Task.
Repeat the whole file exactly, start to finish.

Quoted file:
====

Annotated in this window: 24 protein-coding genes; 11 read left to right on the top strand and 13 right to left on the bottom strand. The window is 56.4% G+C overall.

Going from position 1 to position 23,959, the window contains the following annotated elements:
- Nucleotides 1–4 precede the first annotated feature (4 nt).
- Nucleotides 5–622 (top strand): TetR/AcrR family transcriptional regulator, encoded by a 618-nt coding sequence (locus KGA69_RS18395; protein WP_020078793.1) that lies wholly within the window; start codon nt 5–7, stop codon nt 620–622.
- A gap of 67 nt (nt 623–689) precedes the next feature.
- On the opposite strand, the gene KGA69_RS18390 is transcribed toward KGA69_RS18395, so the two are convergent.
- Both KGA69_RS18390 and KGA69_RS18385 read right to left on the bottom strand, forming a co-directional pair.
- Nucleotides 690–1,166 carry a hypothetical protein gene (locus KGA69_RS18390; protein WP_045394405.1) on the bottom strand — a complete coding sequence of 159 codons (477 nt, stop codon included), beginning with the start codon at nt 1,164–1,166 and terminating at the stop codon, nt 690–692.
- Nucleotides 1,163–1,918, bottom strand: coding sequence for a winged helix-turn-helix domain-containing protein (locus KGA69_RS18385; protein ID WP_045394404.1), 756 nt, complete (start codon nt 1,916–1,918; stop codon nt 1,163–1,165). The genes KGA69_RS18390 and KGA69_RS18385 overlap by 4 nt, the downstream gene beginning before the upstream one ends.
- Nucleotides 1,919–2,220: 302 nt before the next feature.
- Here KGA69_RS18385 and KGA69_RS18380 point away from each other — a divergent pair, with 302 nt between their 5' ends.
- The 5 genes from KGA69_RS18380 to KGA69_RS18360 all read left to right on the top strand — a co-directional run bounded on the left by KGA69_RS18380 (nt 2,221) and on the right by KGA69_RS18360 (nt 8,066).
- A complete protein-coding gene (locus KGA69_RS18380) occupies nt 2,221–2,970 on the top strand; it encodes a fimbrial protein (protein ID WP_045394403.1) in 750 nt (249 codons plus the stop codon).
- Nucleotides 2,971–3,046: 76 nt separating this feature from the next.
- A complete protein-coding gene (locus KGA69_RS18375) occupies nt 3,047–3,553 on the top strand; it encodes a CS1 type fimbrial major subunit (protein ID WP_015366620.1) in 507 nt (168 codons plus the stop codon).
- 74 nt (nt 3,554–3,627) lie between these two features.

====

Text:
Annotated in this window: 24 protein-coding genes; 11 read left to right on the top strand and 13 right to left on the bottom strand. The window is 56.4% G+C overall.

Going from position 1 to position 23,959, the window contains the following annotated elements:
- Nucleotides 1–4 precede the first annotated feature (4 nt).
- Nucleotides 5–622 (top strand): TetR/AcrR family transcriptional regulator, encoded by a 618-nt coding sequence (locus KGA69_RS18395; protein WP_020078793.1) that lies wholly within the window; start codon nt 5–7, stop codon nt 620–622.
- A gap of 67 nt (nt 623–689) precedes the next feature.
- On the opposite strand, the gene KGA69_RS18390 is transcribed toward KGA69_RS18395, so the two are convergent.
- Both KGA69_RS18390 and KGA69_RS18385 read right to left on the bottom strand, forming a co-directional pair.
- Nucleotides 690–1,166 carry a hypothetical protein gene (locus KGA69_RS18390; protein WP_045394405.1) on the bottom strand — a complete coding sequence of 159 codons (477 nt, stop codon included), beginning with the start codon at nt 1,164–1,166 and terminating at the stop codon, nt 690–692.
- Nucleotides 1,163–1,918, bottom strand: coding sequence for a winged helix-turn-helix domain-containing protein (locus KGA69_RS18385; protein ID WP_045394404.1), 756 nt, complete (start codon nt 1,916–1,918; stop codon nt 1,163–1,165). The genes KGA69_RS18390 and KGA69_RS18385 overlap by 4 nt, the downstream gene beginning before the upstream one ends.
- Nucleotides 1,919–2,220: 302 nt before the next feature.
- Here KGA69_RS18385 and KGA69_RS18380 point away from each other — a divergent pair, with 302 nt between their 5' ends.
- The 5 genes from KGA69_RS18380 to KGA69_RS18360 all read left to right on the top strand — a co-directional run bounded on the left by KGA69_RS18380 (nt 2,221) and on the right by KGA69_RS18360 (nt 8,066).
- A complete protein-coding gene (locus KGA69_RS18380) occupies nt 2,221–2,970 on the top strand; it encodes a fimbrial protein (protein ID WP_045394403.1) in 750 nt (249 codons plus the stop codon).
- Nucleotides 2,971–3,046: 76 nt separating this feature from the next.
- A complete protein-coding gene (locus KGA69_RS18375) occupies nt 3,047–3,553 on the top strand; it encodes a CS1 type fimbrial major subunit (protein ID WP_015366620.1) in 507 nt (168 codons plus the stop codon).
- 74 nt (nt 3,554–3,627) lie between these two features.